The Suprabhedagama prescribes a ten-armed Gajasurasamhara should hold an akshamala (rosary), a sword, a shaktyayudha (power-weapon), a danda (staff), a trishula in right hands and a khatvanga (skull-staff), snake, skull, shield and a deer in the left.[12]


In sculpture, Gajasurasamhara is often pictured with eight or sixteen arms. These multiple arms are uncommon in Shiva's iconography and are exclusively used in his combative forms.[6] In such multiple-armed images, Shiva may carry various attributes like the trishula, a damaru, sword, kapala, pasha, deer, ankusha (goad), vajra (thunderbolt), arrow, gada (mace), khatavanga, tanka (a chisel-like weapon), bow, snake, the elephant's tusk and akshamala. His hands may be held in suchihasta mudra (gesture to draw or point out attention) or vismaya mudra. At least, two arms hold the elephant skin around the body.[13][14]

Gajasurasamhara, Belur, Karnataka

Gajasurasamhara is shown wearing a jatamukuta (matted hair crown), with a jatamandala (braided hair spreading from the head, forming a circle around it) and garlands of skulls. The jatamukuta may be embedded with skulls and durddhura flowers, while the jatamandala may be adored by Shival's usual attributes such as a snake and the crescent moon.[13] His face is fearsome with round rolling eyes and protruding fangs.[13]

Pal describes Gajasurasamhara as "the most dynamic of all Śaiva (related to Shiva) themes as created by South Indian sculptors."[14] The body of Shiva is often emphasized in this posture to convey vigorous dance.[14] In images from Karnataka, Shiva's right leg is on the elephant head and the left leg slightly lifted above to suggest dancing.[13] In Chola sculptures as in the Valuvur and Darasuram images, the right leg often rests on the elephant's head and left leg is bent and raised above the right thigh (utkutikasana posture). In both configurations, the description in iconographical treatises where the left leg rests on the elephant's head is ignored.[14][15]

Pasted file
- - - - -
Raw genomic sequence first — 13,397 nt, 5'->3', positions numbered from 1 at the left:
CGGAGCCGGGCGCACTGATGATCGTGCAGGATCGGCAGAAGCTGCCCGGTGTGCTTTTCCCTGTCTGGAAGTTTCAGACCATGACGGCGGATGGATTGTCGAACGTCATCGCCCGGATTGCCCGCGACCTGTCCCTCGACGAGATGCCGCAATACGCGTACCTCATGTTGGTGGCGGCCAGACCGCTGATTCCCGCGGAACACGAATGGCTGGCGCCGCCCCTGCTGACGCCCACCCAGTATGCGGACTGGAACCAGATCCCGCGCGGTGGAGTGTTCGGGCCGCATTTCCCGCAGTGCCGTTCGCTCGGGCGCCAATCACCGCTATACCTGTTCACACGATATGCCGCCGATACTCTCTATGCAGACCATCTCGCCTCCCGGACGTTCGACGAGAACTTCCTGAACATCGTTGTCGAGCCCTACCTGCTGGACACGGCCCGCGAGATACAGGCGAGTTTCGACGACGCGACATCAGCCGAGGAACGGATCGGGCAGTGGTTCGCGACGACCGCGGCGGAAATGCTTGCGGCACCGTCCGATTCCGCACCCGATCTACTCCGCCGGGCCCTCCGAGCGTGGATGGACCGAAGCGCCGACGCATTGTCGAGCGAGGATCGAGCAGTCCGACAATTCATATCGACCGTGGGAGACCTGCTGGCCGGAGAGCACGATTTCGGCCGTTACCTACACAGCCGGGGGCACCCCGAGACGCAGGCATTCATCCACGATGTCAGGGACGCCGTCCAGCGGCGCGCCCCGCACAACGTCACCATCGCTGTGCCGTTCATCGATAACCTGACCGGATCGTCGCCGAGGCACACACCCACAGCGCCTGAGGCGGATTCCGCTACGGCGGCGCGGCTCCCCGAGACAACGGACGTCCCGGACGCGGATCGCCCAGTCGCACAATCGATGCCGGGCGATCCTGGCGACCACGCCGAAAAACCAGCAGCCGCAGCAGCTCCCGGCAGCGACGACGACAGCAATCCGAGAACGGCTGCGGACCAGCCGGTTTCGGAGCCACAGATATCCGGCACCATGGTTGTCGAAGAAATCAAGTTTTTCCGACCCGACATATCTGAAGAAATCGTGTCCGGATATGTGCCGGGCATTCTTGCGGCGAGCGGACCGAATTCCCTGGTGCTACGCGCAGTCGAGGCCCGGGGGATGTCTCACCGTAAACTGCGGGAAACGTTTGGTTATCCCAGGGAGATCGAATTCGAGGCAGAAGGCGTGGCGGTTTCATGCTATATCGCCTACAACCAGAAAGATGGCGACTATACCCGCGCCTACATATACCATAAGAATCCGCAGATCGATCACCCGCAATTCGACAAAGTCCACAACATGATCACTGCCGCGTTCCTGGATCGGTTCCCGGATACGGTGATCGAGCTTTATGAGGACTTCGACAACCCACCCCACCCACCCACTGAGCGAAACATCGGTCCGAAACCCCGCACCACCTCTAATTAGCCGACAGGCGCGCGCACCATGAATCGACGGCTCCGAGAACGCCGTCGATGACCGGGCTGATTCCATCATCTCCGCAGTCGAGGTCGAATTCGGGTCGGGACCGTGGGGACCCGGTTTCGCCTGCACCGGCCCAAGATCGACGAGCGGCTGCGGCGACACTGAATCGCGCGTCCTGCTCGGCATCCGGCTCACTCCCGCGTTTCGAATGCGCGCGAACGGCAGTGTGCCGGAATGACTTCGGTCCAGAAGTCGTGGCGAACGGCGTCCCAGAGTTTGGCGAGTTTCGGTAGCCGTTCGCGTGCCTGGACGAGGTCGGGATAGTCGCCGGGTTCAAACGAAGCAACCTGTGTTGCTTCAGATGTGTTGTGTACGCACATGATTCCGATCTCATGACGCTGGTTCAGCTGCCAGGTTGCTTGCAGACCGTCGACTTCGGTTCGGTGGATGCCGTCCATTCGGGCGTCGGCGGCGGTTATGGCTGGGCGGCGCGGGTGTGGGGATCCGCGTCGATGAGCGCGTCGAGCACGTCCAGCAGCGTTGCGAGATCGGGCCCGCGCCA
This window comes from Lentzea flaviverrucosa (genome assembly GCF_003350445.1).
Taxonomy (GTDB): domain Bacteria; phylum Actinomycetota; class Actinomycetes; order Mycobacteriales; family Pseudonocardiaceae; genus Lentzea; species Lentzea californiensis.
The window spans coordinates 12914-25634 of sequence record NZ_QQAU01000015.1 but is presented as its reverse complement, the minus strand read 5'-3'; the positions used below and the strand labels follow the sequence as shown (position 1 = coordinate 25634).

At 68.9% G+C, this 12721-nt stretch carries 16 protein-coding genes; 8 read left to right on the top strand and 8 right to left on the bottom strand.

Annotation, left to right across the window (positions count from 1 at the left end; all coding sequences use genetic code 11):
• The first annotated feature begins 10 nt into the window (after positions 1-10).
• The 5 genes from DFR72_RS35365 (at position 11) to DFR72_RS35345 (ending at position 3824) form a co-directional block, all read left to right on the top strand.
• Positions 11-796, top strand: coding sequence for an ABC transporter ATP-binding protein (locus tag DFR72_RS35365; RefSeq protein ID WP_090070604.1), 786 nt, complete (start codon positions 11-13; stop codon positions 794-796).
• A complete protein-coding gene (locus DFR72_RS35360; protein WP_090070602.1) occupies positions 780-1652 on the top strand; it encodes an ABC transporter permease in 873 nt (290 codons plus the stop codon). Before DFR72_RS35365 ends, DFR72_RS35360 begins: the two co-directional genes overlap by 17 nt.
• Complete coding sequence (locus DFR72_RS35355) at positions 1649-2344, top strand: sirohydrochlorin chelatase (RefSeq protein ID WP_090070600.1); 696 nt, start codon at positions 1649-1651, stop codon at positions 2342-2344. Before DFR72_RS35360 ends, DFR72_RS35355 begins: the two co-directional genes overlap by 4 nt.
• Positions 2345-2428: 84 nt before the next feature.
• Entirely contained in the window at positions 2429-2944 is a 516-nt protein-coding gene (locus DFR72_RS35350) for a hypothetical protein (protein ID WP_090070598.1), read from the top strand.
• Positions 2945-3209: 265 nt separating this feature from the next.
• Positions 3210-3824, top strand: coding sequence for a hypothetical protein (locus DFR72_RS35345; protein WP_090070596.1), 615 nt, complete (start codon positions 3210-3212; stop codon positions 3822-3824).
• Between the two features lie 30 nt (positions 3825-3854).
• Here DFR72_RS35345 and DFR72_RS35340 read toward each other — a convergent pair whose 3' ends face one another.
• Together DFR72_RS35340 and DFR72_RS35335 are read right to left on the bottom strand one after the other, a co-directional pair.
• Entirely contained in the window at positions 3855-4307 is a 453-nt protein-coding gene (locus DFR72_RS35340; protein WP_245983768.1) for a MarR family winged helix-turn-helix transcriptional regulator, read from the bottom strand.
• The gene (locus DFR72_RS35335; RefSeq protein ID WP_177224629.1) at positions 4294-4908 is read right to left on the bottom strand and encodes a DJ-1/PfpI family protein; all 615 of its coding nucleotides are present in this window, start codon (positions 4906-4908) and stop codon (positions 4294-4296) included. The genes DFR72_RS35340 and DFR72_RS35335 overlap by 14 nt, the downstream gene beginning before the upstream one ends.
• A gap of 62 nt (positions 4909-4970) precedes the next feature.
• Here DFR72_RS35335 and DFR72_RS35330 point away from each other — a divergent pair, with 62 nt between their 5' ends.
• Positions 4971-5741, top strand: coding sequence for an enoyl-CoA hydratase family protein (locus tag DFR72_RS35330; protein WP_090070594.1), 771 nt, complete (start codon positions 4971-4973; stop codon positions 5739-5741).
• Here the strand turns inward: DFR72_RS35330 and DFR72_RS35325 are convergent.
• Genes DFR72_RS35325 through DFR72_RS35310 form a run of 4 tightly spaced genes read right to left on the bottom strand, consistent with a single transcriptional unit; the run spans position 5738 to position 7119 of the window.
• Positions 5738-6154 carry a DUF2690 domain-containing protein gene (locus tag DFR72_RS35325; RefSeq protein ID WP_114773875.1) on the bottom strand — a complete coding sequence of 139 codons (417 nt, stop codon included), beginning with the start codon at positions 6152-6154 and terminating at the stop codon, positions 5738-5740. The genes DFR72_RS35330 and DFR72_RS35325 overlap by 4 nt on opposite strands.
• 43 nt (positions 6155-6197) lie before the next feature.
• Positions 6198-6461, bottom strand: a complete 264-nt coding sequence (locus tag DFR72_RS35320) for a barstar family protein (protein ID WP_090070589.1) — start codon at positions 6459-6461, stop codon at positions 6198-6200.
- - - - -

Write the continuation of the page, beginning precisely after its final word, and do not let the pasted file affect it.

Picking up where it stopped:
Gajasurasamhara is often depicted with Parvati by his side. She is often with a terrorized Skanda, looking at Shiva in fear and tightly clinging to her.[13] Deviating from iconographical treatises in which both of them are described as terrified, some images depict a calm Parvati, reassuring her frightened son, symbolized by the abhayamudra ("fear-not") gesture made by her hand.[14] In other portrayals, Gajasurasamhara is accompanied with Parvati, their son Ganesha, attendant ganas like Nandi and Bhringi, various deities and musicians playing musical instruments and skeletal goblin attendants.[16]


  1. ^ a b c Rao p. 150
  2. ^ a b "Matangari". Retrieved May 6, 2012.
  3. ^ Peterson p. 99
  4. ^ a b c Rao pp. 151-2
  5. ^ Peterson p. 342
  6. ^ a b Chakravarti, Mahadev (1994). The Concept of Rudra-Śiva Through The Ages. Delhi: Motilal Banarsidass. pp. 47, 158. ISBN 81-208-0053-2.
  7. ^ a b Sivaramamurti, C. (1976). Śatarudrīya: Vibhūti of Śiva's Iconography. Delhi: Abhinav Publications. p. 100.
  8. ^ Peterson p. 97
  9. ^ Kumar, Vijaya (2006). The Thousand Names of Shiva. Sterling Publishers. p. 24.
  10. ^ Rao pp. 149-50
  11. ^ Rao p. 152
  12. ^ Rao p. 115
  13. ^ a b c d e Rao pp. 152-6
  14. ^ a b c d e Pal pp. 162-4
  15. ^ Rao p. 155
  16. ^ Rao pp. 152-3, 156


  • Peterson, Indira Viswanathan (1991). Poems to Śiva: the Hymns of the Tamil Saints. Delhi: Motilal Banarsidass Publ. ISBN 81-208-0784-7.
  • Rao, T.A. Gopinatha (1916). Elements of Hindu Iconography. 2: Part I. Madras: Law Printing House. OCLC 630452416.
  • Pal, Pratapaditya (1969). "South Indian Sculptures: A Reappraisal". Boston Museum Bulletin. Museum of Fine Arts, Boston. 67 (350): 151–173. JSTOR 4171519.